*Total Dissolved Solids, the percentage of minerals in the water

Use The FineWaters Balance as a Guide

Using the FineWaters Balance, a unique scale developed by FineWaters, sommeliers and discerning consumers can distinguish between varying degrees of sparkling and still waters and learn how to pair water and food for the ultimate match. The FineWaters Balance divides bottled water into five categories—Bold, Classic, Light, Effervescent and Still—and describes how each group affects the taste and feel of specific cuisine. The FineWaters Balance also addresses factors like optimum drinking temperature and appropriate stemware. The recommendations that follow are for a drinks-only match—to incorporate all of the different food variables would become quite complex, and it is something that we do on a consulting basis for restaurants that wish to match waters to specific dishes on their menus.

  • Red wine would match best with a FineWaters Balance | Still designation if you only drink wine. Be sure that the temperature of the water is not lower then the temperature of the wine. No ice, please!
  • White wine, usually served slightly chilled, matches best with a water that has some small bubbles from a FineWaters Balance | Light designation. These best match the mouthfeel of the colder wine.
  • For Single malts, a FineWaters Balance | Still designation with character, terroir and a story (Gleneagles, Hildon, Cloud Juice, Oregon Rain) would work well.


Where Are The Water Menus?

Depending on location, a casual survey of restaurants shows that between 10 to 20 percent of the checks do not contain a line item for alcoholic beverages. Most of it has been replaced by bottled water. Restaurants and hotels also see a water menu as a differentiating factor and something that attracts the high-end, trend-setting clientele.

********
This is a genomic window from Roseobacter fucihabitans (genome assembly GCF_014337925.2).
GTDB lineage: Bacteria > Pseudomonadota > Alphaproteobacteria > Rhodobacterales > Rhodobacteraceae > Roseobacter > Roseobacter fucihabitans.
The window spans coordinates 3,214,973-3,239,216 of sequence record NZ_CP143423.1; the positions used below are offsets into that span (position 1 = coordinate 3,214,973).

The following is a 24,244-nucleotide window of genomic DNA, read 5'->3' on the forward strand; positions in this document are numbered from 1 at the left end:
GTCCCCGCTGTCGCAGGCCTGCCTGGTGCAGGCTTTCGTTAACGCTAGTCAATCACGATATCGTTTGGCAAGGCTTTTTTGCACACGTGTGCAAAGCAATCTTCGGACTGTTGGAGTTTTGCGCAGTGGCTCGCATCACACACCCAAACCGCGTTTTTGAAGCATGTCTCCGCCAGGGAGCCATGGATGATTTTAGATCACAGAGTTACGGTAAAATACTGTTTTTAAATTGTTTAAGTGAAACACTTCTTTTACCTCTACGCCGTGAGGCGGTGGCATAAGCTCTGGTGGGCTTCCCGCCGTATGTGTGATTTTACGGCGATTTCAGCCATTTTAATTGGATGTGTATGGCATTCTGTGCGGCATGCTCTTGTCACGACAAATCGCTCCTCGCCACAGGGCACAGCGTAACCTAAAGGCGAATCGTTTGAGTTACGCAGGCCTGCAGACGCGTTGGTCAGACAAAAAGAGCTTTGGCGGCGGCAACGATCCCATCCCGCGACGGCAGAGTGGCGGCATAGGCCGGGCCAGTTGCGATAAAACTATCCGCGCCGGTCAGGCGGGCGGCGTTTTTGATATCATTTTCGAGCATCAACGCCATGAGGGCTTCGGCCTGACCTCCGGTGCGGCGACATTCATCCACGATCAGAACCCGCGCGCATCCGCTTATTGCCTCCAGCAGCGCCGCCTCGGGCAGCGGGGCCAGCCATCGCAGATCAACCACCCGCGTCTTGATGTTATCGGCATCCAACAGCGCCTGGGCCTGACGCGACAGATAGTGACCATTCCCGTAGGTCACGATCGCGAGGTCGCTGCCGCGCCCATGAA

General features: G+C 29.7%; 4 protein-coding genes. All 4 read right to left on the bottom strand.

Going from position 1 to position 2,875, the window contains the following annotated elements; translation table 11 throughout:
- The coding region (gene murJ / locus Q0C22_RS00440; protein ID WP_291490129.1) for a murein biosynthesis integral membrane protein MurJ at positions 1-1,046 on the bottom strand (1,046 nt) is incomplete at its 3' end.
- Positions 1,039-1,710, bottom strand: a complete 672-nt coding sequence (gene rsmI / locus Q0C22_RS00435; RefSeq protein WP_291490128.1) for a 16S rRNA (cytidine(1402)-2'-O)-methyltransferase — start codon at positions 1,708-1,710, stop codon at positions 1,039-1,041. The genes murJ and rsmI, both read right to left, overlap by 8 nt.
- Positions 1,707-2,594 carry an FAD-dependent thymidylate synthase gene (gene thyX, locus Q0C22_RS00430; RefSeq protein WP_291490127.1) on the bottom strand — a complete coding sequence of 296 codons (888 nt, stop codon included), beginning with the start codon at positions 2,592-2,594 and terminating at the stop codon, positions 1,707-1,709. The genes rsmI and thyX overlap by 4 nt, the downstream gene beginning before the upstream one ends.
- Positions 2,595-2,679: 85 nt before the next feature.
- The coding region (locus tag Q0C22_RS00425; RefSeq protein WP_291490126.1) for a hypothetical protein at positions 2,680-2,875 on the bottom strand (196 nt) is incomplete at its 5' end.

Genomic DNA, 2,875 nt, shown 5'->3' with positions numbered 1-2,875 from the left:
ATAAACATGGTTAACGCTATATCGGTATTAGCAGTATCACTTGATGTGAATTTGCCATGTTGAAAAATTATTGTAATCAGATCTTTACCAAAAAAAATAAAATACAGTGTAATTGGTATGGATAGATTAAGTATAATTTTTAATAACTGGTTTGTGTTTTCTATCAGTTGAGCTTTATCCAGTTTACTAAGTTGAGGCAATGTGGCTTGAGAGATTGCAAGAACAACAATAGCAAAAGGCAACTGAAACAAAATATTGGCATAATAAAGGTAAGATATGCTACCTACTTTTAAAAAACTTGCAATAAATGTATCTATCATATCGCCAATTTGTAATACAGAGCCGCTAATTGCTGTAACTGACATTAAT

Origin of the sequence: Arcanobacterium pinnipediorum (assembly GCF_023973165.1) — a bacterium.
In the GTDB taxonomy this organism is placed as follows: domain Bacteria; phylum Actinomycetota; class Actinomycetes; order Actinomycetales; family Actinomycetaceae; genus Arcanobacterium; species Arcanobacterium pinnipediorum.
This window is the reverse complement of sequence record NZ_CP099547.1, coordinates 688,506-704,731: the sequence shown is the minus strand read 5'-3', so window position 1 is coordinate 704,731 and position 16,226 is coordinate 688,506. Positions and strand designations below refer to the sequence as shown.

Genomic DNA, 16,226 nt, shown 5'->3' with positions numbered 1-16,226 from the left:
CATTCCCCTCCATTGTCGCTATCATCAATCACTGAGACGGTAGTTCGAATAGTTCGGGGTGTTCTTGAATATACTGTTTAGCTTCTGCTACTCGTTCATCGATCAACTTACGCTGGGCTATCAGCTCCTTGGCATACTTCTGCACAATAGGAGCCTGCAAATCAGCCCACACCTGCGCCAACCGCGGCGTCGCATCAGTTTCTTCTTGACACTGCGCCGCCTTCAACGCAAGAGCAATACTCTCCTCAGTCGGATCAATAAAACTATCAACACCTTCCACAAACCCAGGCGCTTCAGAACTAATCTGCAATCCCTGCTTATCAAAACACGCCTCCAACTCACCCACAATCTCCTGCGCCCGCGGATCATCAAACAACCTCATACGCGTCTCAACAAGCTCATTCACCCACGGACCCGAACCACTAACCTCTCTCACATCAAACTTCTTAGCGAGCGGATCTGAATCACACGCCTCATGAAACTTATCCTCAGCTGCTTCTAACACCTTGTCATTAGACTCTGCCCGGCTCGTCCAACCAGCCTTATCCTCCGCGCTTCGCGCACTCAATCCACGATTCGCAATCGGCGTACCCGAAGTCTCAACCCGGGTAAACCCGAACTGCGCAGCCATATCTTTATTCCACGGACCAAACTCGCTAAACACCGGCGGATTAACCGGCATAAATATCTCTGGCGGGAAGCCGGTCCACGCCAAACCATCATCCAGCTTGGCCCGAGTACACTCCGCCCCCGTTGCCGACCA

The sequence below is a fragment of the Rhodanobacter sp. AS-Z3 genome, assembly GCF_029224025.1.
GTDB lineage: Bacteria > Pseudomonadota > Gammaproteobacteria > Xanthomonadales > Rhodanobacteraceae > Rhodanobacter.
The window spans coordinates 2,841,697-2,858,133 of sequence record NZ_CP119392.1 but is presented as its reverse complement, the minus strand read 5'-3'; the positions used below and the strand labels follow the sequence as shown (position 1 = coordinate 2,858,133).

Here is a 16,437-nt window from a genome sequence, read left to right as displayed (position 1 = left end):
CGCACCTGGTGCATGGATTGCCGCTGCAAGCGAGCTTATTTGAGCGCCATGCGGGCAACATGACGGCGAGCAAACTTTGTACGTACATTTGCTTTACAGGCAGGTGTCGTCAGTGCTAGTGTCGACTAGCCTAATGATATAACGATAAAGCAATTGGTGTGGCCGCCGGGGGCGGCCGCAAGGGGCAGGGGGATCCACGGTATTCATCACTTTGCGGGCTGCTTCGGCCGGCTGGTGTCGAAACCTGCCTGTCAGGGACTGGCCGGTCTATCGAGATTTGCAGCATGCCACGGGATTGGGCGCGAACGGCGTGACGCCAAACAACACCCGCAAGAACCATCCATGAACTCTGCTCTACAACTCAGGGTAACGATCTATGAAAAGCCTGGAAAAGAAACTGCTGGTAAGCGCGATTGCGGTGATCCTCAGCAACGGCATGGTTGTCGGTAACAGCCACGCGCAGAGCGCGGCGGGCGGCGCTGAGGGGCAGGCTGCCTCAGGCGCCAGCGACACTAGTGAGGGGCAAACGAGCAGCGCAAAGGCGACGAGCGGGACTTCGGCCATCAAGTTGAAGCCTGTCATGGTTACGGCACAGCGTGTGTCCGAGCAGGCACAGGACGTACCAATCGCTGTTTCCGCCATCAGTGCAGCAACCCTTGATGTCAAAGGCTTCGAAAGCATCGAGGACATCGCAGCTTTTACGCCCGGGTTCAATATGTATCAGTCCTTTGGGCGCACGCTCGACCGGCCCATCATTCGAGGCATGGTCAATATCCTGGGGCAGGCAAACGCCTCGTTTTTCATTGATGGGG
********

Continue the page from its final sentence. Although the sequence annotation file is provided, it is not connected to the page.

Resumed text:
Not to mention, it is also a source of revenue.  We don’t mind paying $8 or $10 for a bottle of water at a fine restaurant: we just don’t want it to be the same water we have in our refrigerator at home for $1.59...or keep paying $10 to drink the same ubiquitous two or three brands everywhere because restaurants treat water as an afterthought and don’t take the time to offer more interesting choices.

We are glad to see that chefs, sommeliers and managers in the hospitality industry are considering a large number of brands for their water menus—they are taking the water list as seriously as the wine list. This bodes an exiting future for the bottled water connoisseur, an evolution that will emancipate natural bottled water.

We encourage you to ask the establishments you patronize to offer more extensive water choices: to develop a water menu. Customer demand on your part encourages action on theirs. Not only do they want to accommodate your needs: water is a profitable item, and given the choice between your request for a glass of tap water or a bottle of fine water, they would of course prefer to serve you the latter.  If they can’t tempt you with the Perrier or Evian you drink all day at home and office, tell them you want them to introduce you to new and exciting waters, just as they present you with exciting food and wine choices.

Together, we will help see that these choices are available sooner rather than later, at every restaurant in America.

© Copyright 2005-2014 Lifestyle Direct Direct, Inc. All rights reserved. Images are the copyright of their respective owners.

 



About Us
Contact Us
Legal
Privacy Policy
Advertise
Media Center
Manufacturers & Retailers
Subscribe
Interact